No More Father’s Day for the Huck Finn Jubilee Starting in 2015

I appreciate traditions. I value legacies. I understand how difficult change can be. After all, the only person who likes change is a baby with a dirty diaper, right? Nonetheless, change happens.

In the grand scheme of things, while having a destination for Father’s Day weekend is a nice idea, the Huck Finn Jubilee is a music festival, not a father’s festival (although the two, obviously, are NOT mutually exclusive). No evil machinations were at work, bent on depriving people of music on Father’s Day. Many do not trust the Visitor Bureau’s statements, but maybe there is some truth in what they say. From what I gather, the official line is that the change in date avoids future date conflicts with the Telluride Bluegrass Festival. That’s a double bonus, because it means more quality acts that can play at both festivals. Despite the almost 800 miles separating the two locations, plenty of people would go to both given the chance. When two festivals compete not only for musicians but also for audience members on the same weekend, someone will lose out.

In a perfect world, music would be only about artistry. Look around. We live in a pretty great state (and country) but it costs money to run festivals. Keeping the Huck Finn Jubilee going means operating in the real world. From what I’ve read, a few years after the founder of Huck Finn passed away, his family ceded control of the festival to the Ontario Convention Bureau. I doubt I have all the facts, but it sounds to me as if the Convention Bureau had not stepped in, Huck Finn would be no more.

Here’s a challenge: give me an all-encompassing definition for “traditional bluegrass.” I bet if you ask ten people to define you’d get eleven different answers. Plus, the term “bluegrass” did not even show up until the mid-1940s, and evolved out of other musical genres. You just cannot expect a large venue event to adhere to a strict definition put forth by one group of people. Music is a living thing. Music is an art form. Performed by artists. The truly great artists create music in their own special ways. Just think about the many great bluegrass performances that include covers of songs that began in other genres.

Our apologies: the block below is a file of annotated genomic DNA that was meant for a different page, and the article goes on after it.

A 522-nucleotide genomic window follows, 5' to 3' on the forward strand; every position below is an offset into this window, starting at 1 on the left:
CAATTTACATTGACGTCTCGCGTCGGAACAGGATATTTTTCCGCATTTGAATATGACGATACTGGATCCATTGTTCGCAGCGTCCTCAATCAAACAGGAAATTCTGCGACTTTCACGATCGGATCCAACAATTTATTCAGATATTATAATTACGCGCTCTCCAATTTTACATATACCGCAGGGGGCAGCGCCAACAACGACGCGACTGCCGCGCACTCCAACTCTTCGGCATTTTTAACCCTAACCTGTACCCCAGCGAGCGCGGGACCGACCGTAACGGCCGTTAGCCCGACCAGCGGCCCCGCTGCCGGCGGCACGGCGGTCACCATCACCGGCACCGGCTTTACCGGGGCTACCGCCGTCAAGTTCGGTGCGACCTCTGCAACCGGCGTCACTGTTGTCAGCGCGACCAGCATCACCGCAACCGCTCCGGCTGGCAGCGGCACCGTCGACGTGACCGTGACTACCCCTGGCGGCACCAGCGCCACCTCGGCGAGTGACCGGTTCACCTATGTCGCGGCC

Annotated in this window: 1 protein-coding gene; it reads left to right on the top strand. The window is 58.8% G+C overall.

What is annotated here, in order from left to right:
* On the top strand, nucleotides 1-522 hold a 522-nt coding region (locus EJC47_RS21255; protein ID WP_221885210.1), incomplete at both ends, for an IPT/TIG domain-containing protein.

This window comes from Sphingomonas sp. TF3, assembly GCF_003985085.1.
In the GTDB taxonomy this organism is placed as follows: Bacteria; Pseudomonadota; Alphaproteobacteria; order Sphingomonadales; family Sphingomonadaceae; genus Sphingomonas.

Think of it this way: many more people came to the festival to hear those more progressive acts. I am pretty sure that over the weekend, they were exposed to much more traditional sounds, something they may never have listened to before. A little tolerance and understanding would go a long way towards fostering new bluegrass lovers.

On the other hand, perhaps 2014 should just go down in the annals of history as the year of the great lawn chair incident(s). From my viewpoint, a lot of the “trouble” was not even about the music. Some follow a hallowed tradition of staking out their little kingdom on the grass in front of the stage, plopping their stuff down, daring anyone to infiltrate their space at any time of the festival, whether their butts are planted in their chairs or not.

Those people who felt moved to dance with the music inevitable stumbled upon the rows of empty chairs. The chair owners were upset to find their chairs out of place the next morning. Call it entropy. Call it gravity. Forget physics and call it youthfulness.

As for drug use, I did not see any, and no drug arrests were made, so anything about illegal substances is hearsay as far as I am concerned. Yes, there was drinking, but there were no major incidents (well, except for lawn chair vs. dancer accidents). As for the opinions of some “longtime attendees” about the influx of new music and music lovers, here’s mine: music evolves. ‘Nuf said.

Has Huck Finn gone through some changes? Definitely, but haven’t we all. You may love a certain bluegrass sound, and someone else may prefer a more progressive one. We all love music, and shouldn’t that be the focus? If you cannot or will not accept any type of change, chances are nothing I say will change your feelings. I am sure your musical taste is impeccable (as is mine) but you cannot expect an entire festival to satisfy the desires of just one niche of music. “The times, they are a-changin.”